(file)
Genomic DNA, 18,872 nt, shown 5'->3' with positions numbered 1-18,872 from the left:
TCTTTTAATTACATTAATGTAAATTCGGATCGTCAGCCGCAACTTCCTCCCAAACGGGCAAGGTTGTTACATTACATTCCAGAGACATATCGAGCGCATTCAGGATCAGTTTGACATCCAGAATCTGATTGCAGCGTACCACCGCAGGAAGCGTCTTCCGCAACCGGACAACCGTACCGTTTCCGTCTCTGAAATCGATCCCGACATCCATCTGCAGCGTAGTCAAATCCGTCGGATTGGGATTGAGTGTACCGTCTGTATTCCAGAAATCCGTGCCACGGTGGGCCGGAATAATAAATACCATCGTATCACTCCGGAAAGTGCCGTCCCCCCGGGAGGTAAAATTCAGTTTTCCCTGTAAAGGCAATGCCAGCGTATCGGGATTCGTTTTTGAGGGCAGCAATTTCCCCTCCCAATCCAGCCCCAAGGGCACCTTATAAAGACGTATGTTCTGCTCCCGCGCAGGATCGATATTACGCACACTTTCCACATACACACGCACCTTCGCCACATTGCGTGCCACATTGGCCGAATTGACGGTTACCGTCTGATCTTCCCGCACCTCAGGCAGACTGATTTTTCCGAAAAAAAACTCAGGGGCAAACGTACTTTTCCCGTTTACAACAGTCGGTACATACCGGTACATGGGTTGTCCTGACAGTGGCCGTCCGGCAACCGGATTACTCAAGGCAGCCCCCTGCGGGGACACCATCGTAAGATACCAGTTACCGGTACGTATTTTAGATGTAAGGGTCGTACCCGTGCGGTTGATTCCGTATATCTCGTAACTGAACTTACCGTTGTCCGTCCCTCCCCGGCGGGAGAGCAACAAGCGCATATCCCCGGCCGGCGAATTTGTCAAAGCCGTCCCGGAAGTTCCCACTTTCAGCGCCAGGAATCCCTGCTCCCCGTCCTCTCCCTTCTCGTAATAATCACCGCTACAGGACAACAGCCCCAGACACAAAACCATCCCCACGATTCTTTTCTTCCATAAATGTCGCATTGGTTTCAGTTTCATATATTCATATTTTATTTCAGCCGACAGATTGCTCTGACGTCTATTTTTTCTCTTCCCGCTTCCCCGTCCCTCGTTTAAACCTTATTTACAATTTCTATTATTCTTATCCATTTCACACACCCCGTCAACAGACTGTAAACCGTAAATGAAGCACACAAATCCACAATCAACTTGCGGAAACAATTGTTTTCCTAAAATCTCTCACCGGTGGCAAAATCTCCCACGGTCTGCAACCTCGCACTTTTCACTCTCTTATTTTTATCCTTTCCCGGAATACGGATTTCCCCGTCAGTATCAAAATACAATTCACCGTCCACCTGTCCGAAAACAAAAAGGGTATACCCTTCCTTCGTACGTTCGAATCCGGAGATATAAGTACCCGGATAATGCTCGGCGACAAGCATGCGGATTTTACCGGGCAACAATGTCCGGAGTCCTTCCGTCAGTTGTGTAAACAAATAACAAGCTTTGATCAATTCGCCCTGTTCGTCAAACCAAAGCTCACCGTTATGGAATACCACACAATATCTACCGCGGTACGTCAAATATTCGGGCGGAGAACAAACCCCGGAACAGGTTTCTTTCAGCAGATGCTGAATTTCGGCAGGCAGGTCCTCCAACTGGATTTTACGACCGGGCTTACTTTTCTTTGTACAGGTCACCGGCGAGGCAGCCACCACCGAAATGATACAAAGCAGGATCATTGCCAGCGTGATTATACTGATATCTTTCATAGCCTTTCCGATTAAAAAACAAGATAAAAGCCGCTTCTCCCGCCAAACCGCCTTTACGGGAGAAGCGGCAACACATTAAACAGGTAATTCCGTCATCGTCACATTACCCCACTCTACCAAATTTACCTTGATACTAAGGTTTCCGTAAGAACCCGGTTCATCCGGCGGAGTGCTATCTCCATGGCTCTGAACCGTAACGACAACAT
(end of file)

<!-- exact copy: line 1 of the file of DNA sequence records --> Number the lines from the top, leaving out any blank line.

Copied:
Genomic DNA, 18,872 nt, shown 5'->3' with positions numbered 1-18,872 from the left: